From “Goodbye Yellow Brick Road” To “I’m Still Standing”

August 8, 2019

From “Goodbye Yellow Brick Road” To “I’m Still Standing”
Understanding Traumatic Invalidation In “Rocketman’s” Elton John

By Chris Gearing and Dr. Sylvia Gearing

Hey there, Honky Cat. Two quick notes before you read the following article. First, spoilers for the 2019 film “Rocketman” are discussed below. You’ve been warned. Second, while Sir Elton John is a real person alive on Earth today, this article will focus entirely upon the depiction of Elton John and events from his life from the 2019 film “Rocketman.” This is not a definitive diagnosis, recommended treatment plan, or thorough psychological profile of the real Sir Elton John in any way whatsoever. This article only seeks to discuss certain events portrayed in the film, how they impacted the protagonist, and what we can learn from them to inform our own lives. Thank you for understanding the difference between real life and a movie. Now, on to the show.

Somewhere between the glitz and glam of the bright lights, spectacular outfits, and larger than life rock concerts, “Rocketman” tells a rather simple story. Reginald Dwight (aka Elton John) has a gift for music even as a child, and he meets people along the way that influence his songs, his performances, and his state of mind. He leaves his humble beginnings to become the biggest star in the world before crashing back down to Earth clad in a rather on the nose sequin laden golden orange onesie befitting a fallen angel complete with giant wings and demonic horns. In case you didn’t know, Elton John is not subtle. But that’s also kind of the point, right? The pomp and circumstance are tools to heighten the everyday into something more meaningful. What is more “Elton John” than utilizing spectacle to stir emotions and raise our spirits before breaking our hearts? The film means to entertain us first before teaching us its lessons and sharing its feelings. Show up for the bedazzled LA Dodgers onesie and performance of “Rocket Man” (yes, the movie and the song are spelled differently… go figure), but stay for the theatrically staged group therapy sessions with all of the important figures from Elton’s life to teach us that he’s not the man we think he is at home (oh no, no, no). It turns out, he’s a Rocket Man.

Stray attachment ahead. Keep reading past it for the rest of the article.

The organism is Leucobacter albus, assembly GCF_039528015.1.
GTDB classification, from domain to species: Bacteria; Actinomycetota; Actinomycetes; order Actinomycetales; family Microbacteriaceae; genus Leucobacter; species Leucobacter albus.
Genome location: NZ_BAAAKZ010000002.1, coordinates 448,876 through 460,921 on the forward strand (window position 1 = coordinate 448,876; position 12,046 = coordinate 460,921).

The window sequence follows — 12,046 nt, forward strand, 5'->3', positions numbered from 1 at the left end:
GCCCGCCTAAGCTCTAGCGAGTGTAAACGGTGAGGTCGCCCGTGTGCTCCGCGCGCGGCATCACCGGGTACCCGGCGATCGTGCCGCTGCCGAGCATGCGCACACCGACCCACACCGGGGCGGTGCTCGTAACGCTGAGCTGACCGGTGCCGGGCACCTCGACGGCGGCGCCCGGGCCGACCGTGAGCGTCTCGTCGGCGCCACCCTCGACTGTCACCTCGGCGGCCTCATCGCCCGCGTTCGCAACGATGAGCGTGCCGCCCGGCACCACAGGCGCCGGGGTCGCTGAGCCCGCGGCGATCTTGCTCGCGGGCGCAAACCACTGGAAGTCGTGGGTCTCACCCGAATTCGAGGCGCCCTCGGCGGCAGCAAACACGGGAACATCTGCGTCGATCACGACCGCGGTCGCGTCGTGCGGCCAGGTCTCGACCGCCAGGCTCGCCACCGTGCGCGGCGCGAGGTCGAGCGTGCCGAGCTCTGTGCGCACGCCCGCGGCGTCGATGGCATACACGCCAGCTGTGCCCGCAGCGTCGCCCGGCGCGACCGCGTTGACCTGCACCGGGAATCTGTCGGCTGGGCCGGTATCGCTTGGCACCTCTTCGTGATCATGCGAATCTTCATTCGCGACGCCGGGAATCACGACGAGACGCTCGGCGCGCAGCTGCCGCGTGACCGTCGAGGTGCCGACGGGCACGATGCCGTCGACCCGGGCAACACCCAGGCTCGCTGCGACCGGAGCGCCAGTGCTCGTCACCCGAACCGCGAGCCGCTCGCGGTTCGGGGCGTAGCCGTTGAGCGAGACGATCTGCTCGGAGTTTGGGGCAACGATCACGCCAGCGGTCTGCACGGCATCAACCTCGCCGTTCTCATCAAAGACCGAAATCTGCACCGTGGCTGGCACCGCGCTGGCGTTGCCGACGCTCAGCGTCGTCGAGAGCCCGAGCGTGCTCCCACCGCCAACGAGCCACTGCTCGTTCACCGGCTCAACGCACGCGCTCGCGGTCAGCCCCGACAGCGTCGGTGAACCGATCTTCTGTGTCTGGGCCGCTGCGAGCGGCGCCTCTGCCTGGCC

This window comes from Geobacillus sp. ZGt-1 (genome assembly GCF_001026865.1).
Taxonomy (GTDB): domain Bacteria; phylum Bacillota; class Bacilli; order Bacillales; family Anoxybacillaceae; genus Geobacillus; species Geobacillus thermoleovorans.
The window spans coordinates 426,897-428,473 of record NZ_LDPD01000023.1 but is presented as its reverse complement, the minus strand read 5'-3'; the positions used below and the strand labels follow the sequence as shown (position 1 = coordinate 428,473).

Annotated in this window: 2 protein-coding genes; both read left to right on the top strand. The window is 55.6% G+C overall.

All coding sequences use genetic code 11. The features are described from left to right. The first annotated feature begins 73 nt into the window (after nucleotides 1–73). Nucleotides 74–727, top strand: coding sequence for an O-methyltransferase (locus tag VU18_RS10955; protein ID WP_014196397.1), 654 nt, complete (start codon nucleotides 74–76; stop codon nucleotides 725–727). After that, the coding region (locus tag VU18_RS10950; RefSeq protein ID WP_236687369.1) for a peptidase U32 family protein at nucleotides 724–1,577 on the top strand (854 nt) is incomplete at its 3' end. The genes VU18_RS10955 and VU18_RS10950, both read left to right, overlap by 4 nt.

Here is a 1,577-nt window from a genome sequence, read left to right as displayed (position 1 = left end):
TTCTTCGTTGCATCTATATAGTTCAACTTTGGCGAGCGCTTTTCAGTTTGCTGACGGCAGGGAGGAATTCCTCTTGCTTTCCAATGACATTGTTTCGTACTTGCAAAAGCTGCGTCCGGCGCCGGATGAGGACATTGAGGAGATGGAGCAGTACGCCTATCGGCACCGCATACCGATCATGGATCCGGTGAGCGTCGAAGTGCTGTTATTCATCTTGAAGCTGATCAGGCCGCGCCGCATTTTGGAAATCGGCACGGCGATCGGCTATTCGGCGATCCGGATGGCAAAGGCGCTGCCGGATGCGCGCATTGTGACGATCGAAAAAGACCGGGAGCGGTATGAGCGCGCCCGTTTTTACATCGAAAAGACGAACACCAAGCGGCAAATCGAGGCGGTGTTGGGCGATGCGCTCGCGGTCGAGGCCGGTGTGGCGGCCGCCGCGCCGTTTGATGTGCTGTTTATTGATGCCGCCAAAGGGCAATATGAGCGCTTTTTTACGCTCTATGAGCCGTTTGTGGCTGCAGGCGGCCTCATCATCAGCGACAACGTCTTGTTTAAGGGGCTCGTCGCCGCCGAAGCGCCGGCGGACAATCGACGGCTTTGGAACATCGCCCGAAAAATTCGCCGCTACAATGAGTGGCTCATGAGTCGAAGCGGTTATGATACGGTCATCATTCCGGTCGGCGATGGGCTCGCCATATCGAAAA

Also, therapy is actually portrayed positively in this film so you KNOW we’re going to talk about it.

“This Boy’s Too Young To Be Singing The Blues”

To begin, let’s knock out a few obvious things: Elton’s parents had no business having a child together and treated him terribly in different but significant ways. As an adult, he was in an exceedingly toxic relationship with his manager and sometimes lover John Reid. Elton turned to alcohol and substance abuse to help him cope with the massive amount of pain he was in as a result of these wounds from his personal life. All of this is right on the surface of the film’s message, but still significant and worth noting. Okay, glad we got that out of the way.

What is different about this particular portrait of Elton John’s life is the overwhelming amount of invalidation present in most of his important relationships. We all have invalidating moments in our lives, some of them fair and helpful (i.e., the facts we are referencing to make a point are false) and some of them hurtful (i.e., our thoughts are ignored or our intentions are misinterpreted). Both of these are relatively common and happen regularly over the course of our normal lives. However, Elton John experienced a rare third category called Traumatic Invalidation.

Traumatic Invalidation is different because this type is extreme, occurs regularly (usually daily), and often comes from our closest relationships. The things we hold most dear and sacred to our sense of self are undermined, attacked, and even shamed. Traumatic invalidation usually focuses on our perceptions of ourselves, our environment, experiences, thoughts and beliefs, emotions, desires, actions, and more. It can lead to feelings of exclusion, worthlessness, and perceiving ourselves as an outsider. These attacks can even make us question our basic worth as a human being.

Traumatic Invalidation is often so impactful because it comes from the most important people in our lives – our parents, siblings, our spouse or lovers, best friends, etc. These are the people we deeply rely upon to feel safe and understood, be vulnerable with, and who have special power over us. We may put on psychological (and sometimes physical in Elton’s case) armor to shield us from the world, but these are the people who know us best. We can be our true selves with them. This kind of emotional betrayal is absolutely devastating. Traumatic Invalidation can be especially damaging from parents since children are so vulnerable already, have no ability to escape or avoid these attacks, and have yet to internally define themselves as a defense against this kind of emotional assault.